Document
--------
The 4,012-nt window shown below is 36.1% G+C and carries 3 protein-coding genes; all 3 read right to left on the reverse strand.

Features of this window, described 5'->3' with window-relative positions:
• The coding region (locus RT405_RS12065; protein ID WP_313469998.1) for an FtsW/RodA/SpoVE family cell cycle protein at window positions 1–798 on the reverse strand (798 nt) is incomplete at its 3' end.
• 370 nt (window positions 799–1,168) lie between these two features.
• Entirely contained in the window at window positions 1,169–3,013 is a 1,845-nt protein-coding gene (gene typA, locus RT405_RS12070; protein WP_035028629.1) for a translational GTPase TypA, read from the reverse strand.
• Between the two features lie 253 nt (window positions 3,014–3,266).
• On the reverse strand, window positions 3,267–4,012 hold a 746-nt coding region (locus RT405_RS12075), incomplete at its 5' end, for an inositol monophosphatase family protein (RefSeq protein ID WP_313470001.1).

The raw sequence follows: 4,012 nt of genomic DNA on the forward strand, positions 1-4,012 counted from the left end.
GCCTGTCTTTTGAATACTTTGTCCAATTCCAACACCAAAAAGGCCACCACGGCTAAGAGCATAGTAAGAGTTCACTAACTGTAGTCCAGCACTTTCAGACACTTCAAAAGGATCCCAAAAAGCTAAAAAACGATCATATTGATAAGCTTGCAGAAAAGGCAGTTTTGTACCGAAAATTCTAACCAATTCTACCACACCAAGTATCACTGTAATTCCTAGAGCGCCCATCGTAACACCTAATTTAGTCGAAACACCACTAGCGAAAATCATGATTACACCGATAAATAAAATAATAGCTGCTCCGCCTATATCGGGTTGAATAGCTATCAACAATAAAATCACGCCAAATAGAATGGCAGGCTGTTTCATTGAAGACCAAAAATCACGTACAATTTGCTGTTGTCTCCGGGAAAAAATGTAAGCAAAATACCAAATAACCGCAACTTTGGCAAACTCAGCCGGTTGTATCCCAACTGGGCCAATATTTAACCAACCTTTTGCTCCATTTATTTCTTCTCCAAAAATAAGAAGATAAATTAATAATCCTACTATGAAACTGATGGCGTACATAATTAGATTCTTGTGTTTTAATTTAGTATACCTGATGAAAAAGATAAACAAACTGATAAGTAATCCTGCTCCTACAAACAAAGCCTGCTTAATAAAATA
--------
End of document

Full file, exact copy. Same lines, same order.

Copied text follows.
The 4,012-nt window shown below is 36.1% G+C and carries 3 protein-coding genes; all 3 read right to left on the reverse strand.

Features of this window, described 5'->3' with window-relative positions:
• The coding region (locus RT405_RS12065; protein ID WP_313469998.1) for an FtsW/RodA/SpoVE family cell cycle protein at window positions 1–798 on the reverse strand (798 nt) is incomplete at its 3' end.
• 370 nt (window positions 799–1,168) lie between these two features.
• Entirely contained in the window at window positions 1,169–3,013 is a 1,845-nt protein-coding gene (gene typA, locus RT405_RS12070; protein WP_035028629.1) for a translational GTPase TypA, read from the reverse strand.
• Between the two features lie 253 nt (window positions 3,014–3,266).
• On the reverse strand, window positions 3,267–4,012 hold a 746-nt coding region (locus RT405_RS12075), incomplete at its 5' end, for an inositol monophosphatase family protein (RefSeq protein ID WP_313470001.1).

The raw sequence follows: 4,012 nt of genomic DNA on the forward strand, positions 1-4,012 counted from the left end.
GCCTGTCTTTTGAATACTTTGTCCAATTCCAACACCAAAAAGGCCACCACGGCTAAGAGCATAGTAAGAGTTCACTAACTGTAGTCCAGCACTTTCAGACACTTCAAAAGGATCCCAAAAAGCTAAAAAACGATCATATTGATAAGCTTGCAGAAAAGGCAGTTTTGTACCGAAAATTCTAACCAATTCTACCACACCAAGTATCACTGTAATTCCTAGAGCGCCCATCGTAACACCTAATTTAGTCGAAACACCACTAGCGAAAATCATGATTACACCGATAAATAAAATAATAGCTGCTCCGCCTATATCGGGTTGAATAGCTATCAACAATAAAATCACGCCAAATAGAATGGCAGGCTGTTTCATTGAAGACCAAAAATCACGTACAATTTGCTGTTGTCTCCGGGAAAAAATGTAAGCAAAATACCAAATAACCGCAACTTTGGCAAACTCAGCCGGTTGTATCCCAACTGGGCCAATATTTAACCAACCTTTTGCTCCATTTATTTCTTCTCCAAAAATAAGAAGATAAATTAATAATCCTACTATGAAACTGATGGCGTACATAATTAGATTCTTGTGTTTTAATTTAGTATACCTGATGAAAAAGATAAACAAACTGATAAGTAATCCTGCTCCTACAAACAAAGCCTGCTTAATAAAATA